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John Starks on what made Michael Jordan so hard to guard

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Hakeem Olajuwon and Sam Bowie were both selected in front of Michael Jordan in the 1984 draft. Basketball is a height game, and Hakeem was a spectacular player so that one makes sense, but Sam Bowie?? It’s hard to fathom that MJ wasn’t a lock for no.1 in the draft, but he wasn’t the player you thought of now back in 1984.

At that time, Jordan was considered to be a raw talent with loads of potential. But how do you decide if that talent will translate and the player will develop? That’s the art of drafting (and being lucky). A lot of players with such athleticism don’t develop other skills as it’s enough at first. That’s where MJ was different.

People most familiar with that are the poor guys that had to defend him. One of them was John Starks, a New York Knick. Starks was a posterchild for the Knicks' physical play during the 90s led by none other than the legendary Pat Riley, and he would be an annoying shadow if he defended you. When he ranked and elaborated, who was hardest to guard, he finished the list with Jordan and just wrote “good luck.”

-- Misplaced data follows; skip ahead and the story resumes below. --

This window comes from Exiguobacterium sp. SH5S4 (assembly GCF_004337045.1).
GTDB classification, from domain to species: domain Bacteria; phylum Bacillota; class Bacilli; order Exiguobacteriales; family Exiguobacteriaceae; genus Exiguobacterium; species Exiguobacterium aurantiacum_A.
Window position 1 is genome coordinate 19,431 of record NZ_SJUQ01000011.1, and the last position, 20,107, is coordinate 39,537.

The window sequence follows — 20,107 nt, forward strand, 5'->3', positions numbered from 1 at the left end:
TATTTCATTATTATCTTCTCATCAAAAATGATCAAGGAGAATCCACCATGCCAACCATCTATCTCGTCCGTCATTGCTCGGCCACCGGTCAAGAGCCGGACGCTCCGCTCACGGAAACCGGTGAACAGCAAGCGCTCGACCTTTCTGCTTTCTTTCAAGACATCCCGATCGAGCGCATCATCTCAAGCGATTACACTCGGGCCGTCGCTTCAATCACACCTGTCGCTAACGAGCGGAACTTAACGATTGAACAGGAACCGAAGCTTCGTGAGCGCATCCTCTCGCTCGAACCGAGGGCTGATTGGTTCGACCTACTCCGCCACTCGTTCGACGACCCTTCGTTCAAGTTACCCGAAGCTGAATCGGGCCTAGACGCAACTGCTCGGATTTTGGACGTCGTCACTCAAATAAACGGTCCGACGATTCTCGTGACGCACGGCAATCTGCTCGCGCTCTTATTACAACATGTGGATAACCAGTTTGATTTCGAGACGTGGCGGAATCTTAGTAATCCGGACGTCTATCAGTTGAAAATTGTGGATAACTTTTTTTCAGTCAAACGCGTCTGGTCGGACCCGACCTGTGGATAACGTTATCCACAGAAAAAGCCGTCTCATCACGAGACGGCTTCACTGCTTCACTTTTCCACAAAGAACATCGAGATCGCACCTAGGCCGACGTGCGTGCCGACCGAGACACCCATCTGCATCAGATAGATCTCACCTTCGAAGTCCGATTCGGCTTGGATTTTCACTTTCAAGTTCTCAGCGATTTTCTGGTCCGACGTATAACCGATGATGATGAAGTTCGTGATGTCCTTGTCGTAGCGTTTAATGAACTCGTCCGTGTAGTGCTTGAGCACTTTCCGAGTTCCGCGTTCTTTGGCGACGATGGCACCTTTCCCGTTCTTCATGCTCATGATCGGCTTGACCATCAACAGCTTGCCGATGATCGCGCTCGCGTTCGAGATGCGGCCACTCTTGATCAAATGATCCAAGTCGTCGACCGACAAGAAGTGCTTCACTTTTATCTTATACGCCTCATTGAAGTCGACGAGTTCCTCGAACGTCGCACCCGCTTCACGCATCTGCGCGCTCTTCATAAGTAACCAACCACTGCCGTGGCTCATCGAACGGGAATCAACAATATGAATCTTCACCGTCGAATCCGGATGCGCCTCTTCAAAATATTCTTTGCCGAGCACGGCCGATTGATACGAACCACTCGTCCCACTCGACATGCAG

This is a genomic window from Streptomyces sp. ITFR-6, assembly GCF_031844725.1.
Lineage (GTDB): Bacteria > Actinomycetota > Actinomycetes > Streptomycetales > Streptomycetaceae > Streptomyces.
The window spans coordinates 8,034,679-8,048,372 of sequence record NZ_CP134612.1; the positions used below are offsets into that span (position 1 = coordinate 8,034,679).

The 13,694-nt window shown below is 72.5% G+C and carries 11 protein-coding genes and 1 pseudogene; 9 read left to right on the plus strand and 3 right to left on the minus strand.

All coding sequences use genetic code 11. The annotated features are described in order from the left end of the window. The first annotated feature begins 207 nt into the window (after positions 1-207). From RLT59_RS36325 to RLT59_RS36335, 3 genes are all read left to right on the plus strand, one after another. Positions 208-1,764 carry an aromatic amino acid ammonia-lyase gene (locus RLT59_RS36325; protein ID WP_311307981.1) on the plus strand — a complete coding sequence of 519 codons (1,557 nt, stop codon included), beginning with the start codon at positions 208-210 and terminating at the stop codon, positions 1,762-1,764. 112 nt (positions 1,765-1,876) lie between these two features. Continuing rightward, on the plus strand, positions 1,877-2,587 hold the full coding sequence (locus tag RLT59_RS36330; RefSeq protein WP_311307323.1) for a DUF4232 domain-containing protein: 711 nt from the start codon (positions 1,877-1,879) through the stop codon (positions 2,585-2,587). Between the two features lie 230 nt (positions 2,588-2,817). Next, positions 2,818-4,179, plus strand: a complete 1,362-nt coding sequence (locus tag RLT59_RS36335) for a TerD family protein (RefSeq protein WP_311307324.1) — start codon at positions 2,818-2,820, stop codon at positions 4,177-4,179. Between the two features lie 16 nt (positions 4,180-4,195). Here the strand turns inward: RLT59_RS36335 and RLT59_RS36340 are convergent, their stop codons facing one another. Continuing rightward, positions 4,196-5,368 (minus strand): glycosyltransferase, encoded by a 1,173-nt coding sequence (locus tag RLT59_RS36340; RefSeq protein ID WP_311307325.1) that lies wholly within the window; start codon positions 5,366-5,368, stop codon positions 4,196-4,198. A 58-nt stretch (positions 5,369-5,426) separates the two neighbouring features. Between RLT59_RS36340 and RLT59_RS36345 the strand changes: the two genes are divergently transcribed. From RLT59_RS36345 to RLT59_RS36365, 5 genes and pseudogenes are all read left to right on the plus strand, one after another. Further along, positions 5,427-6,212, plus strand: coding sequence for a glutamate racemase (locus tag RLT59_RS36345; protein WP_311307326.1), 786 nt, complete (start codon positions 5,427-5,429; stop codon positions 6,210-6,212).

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Defending is about sacrifice – physically and tactically. Every player has a weakness, and you exploit it. Not a good shooter? Take a step back and give yourself time to react. Can’t use his left hand? Get stuck on his right side. That’s why one of the most valuable things in basketball is to be good at everything. You don’t have to be great at everything – but don’t have a weakness that enables the defender to hedge. Here’s Starks on MJ:

“When he first came in the league, everybody talked about he wasn’t a good outside shooter – he became a good outside shooter. Everybody talked about he couldn’t shoot a three-pointer – he became a decent three-point shooter. Down low didn’t have a post-up game – developed a post-up game. Say he wasn’t truly a good ball-handler – became a good ball-handler.”

John Starks

To top it all off, Starks said his best attribute was his mind. MJ was always thinking about the game, and that’s why it looked so simple. Just a few dribbles to get to his spot and a jump shot. Looks easy. But that was the exact place he wanted to get to, and there was a thinking process behind that decision.

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